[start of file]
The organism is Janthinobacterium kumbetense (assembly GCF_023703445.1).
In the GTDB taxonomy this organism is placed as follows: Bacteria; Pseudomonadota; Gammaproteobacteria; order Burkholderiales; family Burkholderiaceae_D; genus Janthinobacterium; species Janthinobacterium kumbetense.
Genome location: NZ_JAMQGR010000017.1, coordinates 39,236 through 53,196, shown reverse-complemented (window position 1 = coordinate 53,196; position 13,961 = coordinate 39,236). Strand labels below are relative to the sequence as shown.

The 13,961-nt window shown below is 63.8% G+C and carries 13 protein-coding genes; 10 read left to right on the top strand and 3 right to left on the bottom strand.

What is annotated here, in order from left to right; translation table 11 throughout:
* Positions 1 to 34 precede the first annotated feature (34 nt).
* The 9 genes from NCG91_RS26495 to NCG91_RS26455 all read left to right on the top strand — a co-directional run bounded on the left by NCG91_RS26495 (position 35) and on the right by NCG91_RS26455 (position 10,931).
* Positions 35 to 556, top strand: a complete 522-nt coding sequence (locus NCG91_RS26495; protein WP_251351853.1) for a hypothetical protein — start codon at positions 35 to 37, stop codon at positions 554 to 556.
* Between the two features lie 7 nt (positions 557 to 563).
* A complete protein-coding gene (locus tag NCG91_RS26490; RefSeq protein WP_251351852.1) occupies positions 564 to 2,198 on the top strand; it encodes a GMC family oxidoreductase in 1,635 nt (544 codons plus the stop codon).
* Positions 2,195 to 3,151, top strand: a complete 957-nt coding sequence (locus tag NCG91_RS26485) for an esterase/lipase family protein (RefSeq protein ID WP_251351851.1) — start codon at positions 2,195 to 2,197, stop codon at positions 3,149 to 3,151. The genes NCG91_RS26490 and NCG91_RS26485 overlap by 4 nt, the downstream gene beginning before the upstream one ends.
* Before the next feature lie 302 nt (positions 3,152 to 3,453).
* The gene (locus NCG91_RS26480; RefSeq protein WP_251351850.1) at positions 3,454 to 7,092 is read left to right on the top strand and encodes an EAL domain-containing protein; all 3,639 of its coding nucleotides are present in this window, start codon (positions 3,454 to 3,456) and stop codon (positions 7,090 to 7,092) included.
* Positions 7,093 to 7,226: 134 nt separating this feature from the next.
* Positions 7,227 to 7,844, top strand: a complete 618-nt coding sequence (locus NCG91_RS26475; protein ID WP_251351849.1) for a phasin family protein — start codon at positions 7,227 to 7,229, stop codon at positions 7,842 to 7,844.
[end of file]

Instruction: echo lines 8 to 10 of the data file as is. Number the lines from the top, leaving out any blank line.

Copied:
* Positions 35 to 556, top strand: a complete 522-nt coding sequence (locus NCG91_RS26495; protein WP_251351853.1) for a hypothetical protein — start codon at positions 35 to 37, stop codon at positions 554 to 556.
* Between the two features lie 7 nt (positions 557 to 563).
* A complete protein-coding gene (locus tag NCG91_RS26490; RefSeq protein WP_251351852.1) occupies positions 564 to 2,198 on the top strand; it encodes a GMC family oxidoreductase in 1,635 nt (544 codons plus the stop codon).